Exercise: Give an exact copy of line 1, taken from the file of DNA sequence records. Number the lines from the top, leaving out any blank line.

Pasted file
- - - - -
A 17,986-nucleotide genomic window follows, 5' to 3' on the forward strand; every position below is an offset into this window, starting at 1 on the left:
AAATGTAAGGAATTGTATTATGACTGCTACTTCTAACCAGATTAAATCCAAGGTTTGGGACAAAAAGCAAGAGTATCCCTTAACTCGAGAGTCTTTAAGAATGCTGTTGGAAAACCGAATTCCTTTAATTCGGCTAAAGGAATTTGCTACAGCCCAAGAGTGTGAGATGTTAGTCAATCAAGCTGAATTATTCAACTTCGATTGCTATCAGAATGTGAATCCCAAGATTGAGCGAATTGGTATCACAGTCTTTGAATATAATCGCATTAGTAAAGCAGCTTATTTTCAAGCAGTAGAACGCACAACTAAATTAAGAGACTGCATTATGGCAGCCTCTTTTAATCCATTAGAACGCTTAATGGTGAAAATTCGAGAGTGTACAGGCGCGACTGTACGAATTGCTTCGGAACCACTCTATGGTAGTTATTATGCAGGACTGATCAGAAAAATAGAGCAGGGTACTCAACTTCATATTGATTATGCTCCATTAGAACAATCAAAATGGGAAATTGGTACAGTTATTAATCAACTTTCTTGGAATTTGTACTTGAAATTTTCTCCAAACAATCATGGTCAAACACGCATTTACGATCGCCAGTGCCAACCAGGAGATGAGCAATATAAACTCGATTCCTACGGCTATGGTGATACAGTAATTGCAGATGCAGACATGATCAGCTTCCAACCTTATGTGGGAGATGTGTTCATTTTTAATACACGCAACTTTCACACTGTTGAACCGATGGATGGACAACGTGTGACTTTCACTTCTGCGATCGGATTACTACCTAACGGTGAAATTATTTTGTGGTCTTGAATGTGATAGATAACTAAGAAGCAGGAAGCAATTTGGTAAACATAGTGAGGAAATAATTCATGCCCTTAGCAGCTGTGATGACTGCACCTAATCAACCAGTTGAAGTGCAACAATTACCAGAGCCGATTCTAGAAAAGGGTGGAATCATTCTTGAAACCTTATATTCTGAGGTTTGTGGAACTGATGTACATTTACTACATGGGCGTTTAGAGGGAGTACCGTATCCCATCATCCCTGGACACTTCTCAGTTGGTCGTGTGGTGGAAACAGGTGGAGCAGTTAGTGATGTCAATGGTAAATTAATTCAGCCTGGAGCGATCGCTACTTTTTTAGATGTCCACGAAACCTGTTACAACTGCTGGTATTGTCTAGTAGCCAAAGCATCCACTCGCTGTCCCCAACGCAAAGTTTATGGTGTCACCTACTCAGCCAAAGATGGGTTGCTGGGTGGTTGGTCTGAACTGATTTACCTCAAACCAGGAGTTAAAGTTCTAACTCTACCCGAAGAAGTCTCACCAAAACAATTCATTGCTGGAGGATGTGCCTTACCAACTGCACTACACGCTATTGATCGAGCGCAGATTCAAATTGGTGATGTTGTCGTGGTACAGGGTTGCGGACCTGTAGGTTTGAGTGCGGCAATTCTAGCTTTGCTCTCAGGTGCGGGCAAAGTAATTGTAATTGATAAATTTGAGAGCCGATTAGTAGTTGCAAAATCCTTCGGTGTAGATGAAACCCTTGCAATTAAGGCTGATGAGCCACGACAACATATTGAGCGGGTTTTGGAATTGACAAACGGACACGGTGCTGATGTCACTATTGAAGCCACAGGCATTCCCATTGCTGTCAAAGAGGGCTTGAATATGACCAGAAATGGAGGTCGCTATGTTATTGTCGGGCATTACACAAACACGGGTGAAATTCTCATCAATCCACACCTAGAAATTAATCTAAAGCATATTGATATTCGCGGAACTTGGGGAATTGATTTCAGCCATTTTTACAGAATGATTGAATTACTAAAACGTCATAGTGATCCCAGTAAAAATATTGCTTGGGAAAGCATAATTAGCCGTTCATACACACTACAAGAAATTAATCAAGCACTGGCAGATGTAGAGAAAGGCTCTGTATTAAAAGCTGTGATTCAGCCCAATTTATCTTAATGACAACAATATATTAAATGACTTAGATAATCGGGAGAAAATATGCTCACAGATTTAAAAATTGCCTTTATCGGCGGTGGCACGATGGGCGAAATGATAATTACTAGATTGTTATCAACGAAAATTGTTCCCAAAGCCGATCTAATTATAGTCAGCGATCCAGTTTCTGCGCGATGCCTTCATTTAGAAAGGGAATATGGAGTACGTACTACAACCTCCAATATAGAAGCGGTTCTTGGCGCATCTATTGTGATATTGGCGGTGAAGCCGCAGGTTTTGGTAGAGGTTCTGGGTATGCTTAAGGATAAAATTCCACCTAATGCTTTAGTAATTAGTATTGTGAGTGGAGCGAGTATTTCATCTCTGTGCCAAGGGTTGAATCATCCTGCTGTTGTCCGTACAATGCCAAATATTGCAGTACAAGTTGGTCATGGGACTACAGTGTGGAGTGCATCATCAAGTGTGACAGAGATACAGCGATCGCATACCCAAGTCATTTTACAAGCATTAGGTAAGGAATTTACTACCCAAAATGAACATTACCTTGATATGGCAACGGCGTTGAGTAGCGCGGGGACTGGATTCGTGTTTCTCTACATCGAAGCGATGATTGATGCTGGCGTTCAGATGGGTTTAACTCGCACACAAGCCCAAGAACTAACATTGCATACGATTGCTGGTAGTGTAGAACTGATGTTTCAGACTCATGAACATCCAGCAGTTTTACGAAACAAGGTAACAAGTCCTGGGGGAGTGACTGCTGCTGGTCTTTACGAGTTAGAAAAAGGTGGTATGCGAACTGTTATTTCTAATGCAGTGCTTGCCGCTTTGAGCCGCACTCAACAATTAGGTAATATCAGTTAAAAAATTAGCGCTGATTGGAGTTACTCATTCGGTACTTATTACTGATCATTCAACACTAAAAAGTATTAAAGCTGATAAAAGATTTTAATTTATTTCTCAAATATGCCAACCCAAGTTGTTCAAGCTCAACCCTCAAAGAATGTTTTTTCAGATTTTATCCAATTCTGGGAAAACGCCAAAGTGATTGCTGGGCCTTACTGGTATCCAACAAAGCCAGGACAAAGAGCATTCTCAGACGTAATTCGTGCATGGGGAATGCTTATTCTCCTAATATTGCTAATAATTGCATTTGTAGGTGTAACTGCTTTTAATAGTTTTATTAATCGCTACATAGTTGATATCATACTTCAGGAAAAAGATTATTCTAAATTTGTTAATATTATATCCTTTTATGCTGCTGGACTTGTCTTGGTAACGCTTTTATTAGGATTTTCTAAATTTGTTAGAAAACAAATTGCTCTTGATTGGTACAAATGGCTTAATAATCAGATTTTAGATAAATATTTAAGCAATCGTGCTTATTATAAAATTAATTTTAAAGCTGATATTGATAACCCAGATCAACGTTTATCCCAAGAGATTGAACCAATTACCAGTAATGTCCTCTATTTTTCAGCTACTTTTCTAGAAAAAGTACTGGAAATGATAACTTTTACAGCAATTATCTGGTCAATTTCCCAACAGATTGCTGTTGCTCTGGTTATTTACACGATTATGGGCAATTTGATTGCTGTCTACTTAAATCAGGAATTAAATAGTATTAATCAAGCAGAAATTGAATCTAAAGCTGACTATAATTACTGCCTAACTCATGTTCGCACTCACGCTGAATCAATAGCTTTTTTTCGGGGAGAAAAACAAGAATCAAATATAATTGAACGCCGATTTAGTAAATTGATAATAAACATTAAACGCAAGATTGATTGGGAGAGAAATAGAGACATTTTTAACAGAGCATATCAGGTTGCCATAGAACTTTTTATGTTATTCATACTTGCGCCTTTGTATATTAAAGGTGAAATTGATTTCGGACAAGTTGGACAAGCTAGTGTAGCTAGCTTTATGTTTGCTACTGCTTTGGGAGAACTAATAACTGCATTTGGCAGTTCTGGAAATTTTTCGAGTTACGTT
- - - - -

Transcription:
A 17,986-nucleotide genomic window follows, 5' to 3' on the forward strand; every position below is an offset into this window, starting at 1 on the left: